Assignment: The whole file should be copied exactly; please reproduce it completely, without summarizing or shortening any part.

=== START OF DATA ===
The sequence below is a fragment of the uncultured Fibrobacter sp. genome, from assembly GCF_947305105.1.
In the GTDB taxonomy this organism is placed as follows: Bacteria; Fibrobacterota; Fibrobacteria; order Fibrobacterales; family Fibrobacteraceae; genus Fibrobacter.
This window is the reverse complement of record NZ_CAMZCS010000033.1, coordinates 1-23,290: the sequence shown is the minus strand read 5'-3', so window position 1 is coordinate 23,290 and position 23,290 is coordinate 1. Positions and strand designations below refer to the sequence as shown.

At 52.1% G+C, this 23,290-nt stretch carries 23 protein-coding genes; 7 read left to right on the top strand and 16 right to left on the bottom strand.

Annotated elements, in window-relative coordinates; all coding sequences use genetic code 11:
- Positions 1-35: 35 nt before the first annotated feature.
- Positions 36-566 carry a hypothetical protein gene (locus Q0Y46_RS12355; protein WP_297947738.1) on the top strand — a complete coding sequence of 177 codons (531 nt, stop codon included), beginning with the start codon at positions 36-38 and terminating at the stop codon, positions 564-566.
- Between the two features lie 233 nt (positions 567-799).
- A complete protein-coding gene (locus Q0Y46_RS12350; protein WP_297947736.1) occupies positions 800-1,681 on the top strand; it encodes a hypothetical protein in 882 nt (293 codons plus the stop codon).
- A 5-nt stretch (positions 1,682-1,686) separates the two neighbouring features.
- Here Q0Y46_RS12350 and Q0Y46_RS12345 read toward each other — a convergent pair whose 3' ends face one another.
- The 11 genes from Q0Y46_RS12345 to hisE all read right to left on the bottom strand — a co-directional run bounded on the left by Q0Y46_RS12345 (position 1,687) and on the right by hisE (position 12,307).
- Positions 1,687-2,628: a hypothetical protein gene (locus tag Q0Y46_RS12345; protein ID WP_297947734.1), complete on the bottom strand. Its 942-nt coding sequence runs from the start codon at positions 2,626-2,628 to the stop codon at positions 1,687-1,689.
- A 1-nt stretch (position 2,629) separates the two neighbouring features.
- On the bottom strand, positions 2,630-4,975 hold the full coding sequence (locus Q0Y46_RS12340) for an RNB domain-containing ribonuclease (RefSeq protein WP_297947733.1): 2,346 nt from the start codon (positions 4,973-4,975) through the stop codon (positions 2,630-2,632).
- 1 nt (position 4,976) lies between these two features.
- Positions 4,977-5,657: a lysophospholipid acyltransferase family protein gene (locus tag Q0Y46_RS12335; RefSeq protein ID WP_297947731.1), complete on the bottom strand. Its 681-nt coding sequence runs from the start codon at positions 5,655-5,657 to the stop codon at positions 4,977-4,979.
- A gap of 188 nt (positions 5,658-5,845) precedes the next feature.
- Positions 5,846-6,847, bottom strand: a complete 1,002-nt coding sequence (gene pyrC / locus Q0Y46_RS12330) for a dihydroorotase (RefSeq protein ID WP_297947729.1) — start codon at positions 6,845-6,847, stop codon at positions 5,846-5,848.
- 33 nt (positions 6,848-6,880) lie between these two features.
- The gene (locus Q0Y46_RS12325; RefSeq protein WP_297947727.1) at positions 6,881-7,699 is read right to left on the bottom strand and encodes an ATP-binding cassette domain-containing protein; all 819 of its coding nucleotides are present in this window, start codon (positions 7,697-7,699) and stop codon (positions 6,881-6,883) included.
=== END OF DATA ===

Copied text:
The sequence below is a fragment of the uncultured Fibrobacter sp. genome, from assembly GCF_947305105.1.
In the GTDB taxonomy this organism is placed as follows: Bacteria; Fibrobacterota; Fibrobacteria; order Fibrobacterales; family Fibrobacteraceae; genus Fibrobacter.
This window is the reverse complement of record NZ_CAMZCS010000033.1, coordinates 1-23,290: the sequence shown is the minus strand read 5'-3', so window position 1 is coordinate 23,290 and position 23,290 is coordinate 1. Positions and strand designations below refer to the sequence as shown.

At 52.1% G+C, this 23,290-nt stretch carries 23 protein-coding genes; 7 read left to right on the top strand and 16 right to left on the bottom strand.

Annotated elements, in window-relative coordinates; all coding sequences use genetic code 11:
- Positions 1-35: 35 nt before the first annotated feature.
- Positions 36-566 carry a hypothetical protein gene (locus Q0Y46_RS12355; protein WP_297947738.1) on the top strand — a complete coding sequence of 177 codons (531 nt, stop codon included), beginning with the start codon at positions 36-38 and terminating at the stop codon, positions 564-566.
- Between the two features lie 233 nt (positions 567-799).
- A complete protein-coding gene (locus Q0Y46_RS12350; protein WP_297947736.1) occupies positions 800-1,681 on the top strand; it encodes a hypothetical protein in 882 nt (293 codons plus the stop codon).
- A 5-nt stretch (positions 1,682-1,686) separates the two neighbouring features.
- Here Q0Y46_RS12350 and Q0Y46_RS12345 read toward each other — a convergent pair whose 3' ends face one another.
- The 11 genes from Q0Y46_RS12345 to hisE all read right to left on the bottom strand — a co-directional run bounded on the left by Q0Y46_RS12345 (position 1,687) and on the right by hisE (position 12,307).
- Positions 1,687-2,628: a hypothetical protein gene (locus tag Q0Y46_RS12345; protein ID WP_297947734.1), complete on the bottom strand. Its 942-nt coding sequence runs from the start codon at positions 2,626-2,628 to the stop codon at positions 1,687-1,689.
- A 1-nt stretch (position 2,629) separates the two neighbouring features.
- On the bottom strand, positions 2,630-4,975 hold the full coding sequence (locus Q0Y46_RS12340) for an RNB domain-containing ribonuclease (RefSeq protein WP_297947733.1): 2,346 nt from the start codon (positions 4,973-4,975) through the stop codon (positions 2,630-2,632).
- 1 nt (position 4,976) lies between these two features.
- Positions 4,977-5,657: a lysophospholipid acyltransferase family protein gene (locus tag Q0Y46_RS12335; RefSeq protein ID WP_297947731.1), complete on the bottom strand. Its 681-nt coding sequence runs from the start codon at positions 5,655-5,657 to the stop codon at positions 4,977-4,979.
- A gap of 188 nt (positions 5,658-5,845) precedes the next feature.
- Positions 5,846-6,847, bottom strand: a complete 1,002-nt coding sequence (gene pyrC / locus Q0Y46_RS12330) for a dihydroorotase (RefSeq protein ID WP_297947729.1) — start codon at positions 6,845-6,847, stop codon at positions 5,846-5,848.
- 33 nt (positions 6,848-6,880) lie between these two features.
- The gene (locus Q0Y46_RS12325; RefSeq protein WP_297947727.1) at positions 6,881-7,699 is read right to left on the bottom strand and encodes an ATP-binding cassette domain-containing protein; all 819 of its coding nucleotides are present in this window, start codon (positions 7,697-7,699) and stop codon (positions 6,881-6,883) included.